914 F2d 262 Endreson v. A Lewis

914 F.2d 262

Unpublished Disposition

NOTICE: Ninth Circuit Rule 36-3 provides that dispositions other than opinions or orders designated for publication are not precedential and should not be cited except when relevant under the doctrines of law of the case, res judicata, or collateral estoppel.

Robert ENDRESON, Plaintiff-Appellant
Samuel A. LEWIS, Defendant-Appellee

No. 89-15946.

United States Court of Appeals, Ninth Circuit.

Submitted Sept. 10, 1990.*
Decided Sept. 25, 1990.

Before CHAMBERS, FARRIS, and DAVID R. THOMPSON, Circuit Judges.



Defendant Enderson, an Arizona state prisoner, appeals pro se the district court's dismissal of his 42 U.S.C. 1983 action challenging the prison's "Inmate Personal Property Policy", IMP 301.17.


Defendant states that IMP 301.17 deprives him of property without due process of law, however, as the Supreme Court noted in Bell v. Wolfish, 441 U.S. 520, 554 (1979):


"... due process rights of prisoners and pretrial detainees [against the deprivation of their property without due process of law] are not absolute; they are subject to reasonable limitation or retraction in light of the legitimate security concerns of the institution."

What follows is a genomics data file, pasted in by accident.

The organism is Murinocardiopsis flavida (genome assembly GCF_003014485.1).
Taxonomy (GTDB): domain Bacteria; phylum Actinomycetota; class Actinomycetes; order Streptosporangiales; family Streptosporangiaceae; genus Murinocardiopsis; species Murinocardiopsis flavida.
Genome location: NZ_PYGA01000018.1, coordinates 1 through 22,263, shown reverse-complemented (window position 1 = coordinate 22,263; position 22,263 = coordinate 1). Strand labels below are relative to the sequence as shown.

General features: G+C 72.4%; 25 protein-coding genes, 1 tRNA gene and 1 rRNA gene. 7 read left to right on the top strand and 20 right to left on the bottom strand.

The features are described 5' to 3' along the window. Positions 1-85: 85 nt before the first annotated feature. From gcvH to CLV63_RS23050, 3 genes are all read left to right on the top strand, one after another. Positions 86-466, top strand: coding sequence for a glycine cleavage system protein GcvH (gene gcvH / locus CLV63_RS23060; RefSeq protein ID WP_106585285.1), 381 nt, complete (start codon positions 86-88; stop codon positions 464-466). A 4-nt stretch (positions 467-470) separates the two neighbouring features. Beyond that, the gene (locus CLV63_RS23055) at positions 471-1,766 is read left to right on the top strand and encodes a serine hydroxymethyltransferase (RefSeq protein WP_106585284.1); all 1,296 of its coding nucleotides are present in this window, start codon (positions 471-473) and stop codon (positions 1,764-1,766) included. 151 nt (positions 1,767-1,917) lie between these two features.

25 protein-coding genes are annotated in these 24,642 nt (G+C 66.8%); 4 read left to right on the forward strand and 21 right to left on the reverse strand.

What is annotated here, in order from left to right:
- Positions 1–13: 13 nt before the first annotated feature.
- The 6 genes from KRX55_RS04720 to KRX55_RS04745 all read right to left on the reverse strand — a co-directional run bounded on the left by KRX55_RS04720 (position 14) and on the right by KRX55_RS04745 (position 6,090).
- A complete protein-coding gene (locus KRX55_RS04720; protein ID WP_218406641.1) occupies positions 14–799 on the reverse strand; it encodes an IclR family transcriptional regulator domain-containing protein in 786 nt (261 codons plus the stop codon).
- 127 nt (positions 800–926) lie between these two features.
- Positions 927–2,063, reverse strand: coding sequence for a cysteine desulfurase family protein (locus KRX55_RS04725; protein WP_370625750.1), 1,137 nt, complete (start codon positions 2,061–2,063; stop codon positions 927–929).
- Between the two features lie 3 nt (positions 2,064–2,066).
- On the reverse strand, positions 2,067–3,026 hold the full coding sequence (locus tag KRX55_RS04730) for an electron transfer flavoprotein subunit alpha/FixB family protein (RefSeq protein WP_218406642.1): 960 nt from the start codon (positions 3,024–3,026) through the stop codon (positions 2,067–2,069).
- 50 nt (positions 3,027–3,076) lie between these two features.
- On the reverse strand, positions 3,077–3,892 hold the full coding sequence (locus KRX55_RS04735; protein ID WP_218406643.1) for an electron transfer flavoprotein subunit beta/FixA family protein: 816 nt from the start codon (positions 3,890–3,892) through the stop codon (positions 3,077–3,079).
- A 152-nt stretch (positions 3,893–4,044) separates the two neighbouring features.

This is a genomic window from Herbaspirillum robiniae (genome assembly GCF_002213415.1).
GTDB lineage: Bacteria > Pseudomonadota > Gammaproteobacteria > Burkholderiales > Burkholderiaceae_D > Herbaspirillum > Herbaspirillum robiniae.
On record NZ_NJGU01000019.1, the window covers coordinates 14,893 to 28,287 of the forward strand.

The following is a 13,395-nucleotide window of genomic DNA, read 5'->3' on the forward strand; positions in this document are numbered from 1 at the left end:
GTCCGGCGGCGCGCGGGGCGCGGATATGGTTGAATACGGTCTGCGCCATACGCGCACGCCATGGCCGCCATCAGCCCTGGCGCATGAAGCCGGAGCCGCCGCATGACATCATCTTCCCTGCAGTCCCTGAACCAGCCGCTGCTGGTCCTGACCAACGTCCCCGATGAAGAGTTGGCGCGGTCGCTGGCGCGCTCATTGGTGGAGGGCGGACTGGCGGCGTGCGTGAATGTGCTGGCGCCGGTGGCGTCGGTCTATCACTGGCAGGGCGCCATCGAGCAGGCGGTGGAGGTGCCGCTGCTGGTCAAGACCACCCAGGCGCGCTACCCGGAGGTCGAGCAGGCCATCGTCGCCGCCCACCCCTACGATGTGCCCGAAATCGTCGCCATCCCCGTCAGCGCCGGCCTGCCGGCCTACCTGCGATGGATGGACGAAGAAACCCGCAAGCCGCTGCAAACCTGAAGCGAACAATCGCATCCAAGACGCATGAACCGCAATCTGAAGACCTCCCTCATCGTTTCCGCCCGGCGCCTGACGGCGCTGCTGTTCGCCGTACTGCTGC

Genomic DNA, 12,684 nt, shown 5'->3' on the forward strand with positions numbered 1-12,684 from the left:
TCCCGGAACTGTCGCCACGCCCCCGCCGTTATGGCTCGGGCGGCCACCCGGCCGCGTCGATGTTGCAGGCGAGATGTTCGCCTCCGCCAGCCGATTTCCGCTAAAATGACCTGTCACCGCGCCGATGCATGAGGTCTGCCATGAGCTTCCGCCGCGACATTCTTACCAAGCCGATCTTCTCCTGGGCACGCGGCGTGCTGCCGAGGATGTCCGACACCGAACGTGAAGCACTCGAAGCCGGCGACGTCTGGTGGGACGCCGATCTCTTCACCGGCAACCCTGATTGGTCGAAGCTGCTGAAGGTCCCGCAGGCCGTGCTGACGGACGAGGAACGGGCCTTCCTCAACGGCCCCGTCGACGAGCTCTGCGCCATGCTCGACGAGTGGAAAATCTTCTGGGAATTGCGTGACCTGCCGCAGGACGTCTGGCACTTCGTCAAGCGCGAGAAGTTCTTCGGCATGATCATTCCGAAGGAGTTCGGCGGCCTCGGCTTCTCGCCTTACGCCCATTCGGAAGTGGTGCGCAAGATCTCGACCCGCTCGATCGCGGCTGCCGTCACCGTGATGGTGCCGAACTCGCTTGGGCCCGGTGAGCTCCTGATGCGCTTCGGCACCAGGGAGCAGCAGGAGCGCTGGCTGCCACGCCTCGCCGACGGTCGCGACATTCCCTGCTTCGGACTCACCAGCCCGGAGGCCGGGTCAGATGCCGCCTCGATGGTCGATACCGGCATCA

Because IMP 301.17 is supported by the valid penological objective of easily identifying inmates by having standardized clothing and reducing property in cells, defendant's due process entitlement has not been infringed. The Court notes defendant's most recent submission indicating that the Hon. Elizabeth Stover, of the Superior Court of Maricopa County has ruled that portions of IMP 301.17 are invalid because they violate A.R.S. Sec. 31-228(A). Blum v. State, CV88-31838 (Maricopa County-Superior Ct. April 25, 1990). However, a statutory violation does not necessarily rise to the level of a constitutional violation.


Defendant further claims that IMP 301.17, by limiting defendant to only three boxes or 60 pounds of legal material in his cell at any time, denies him meaningful access to the courts. The case law simply does not sustain this. Once again, this restriction is supported up by the valid penological objectives of reducing the amount of movable material in an inmate's cell. Significantly, IMP 301.17 provides that any excess material may be stored and exchanged within a reasonable time.


Finally, Defendant contends that IMP 301.17 is defective because it was not adopted pursuant to the public notice and hearing requirements of the Model State Administrative Procedure Act, A.R.S. Secs. 41-1001 et seq. However, under A.R.S. Secs. 41-1005(A)(4) "internal management policy" is expressly exempt from the public notice and hearing requirements.


We affirm the lower court's dismissal.


The panel unanimously finds this case suitable for decision without oral argument. Fed.R.App.P. 34(a); 9th Cir.R. 34-4


This disposition is not appropriate for publication and may not be cited to or by the courts of this circuit except as provided by 9th Cir.R. 36-3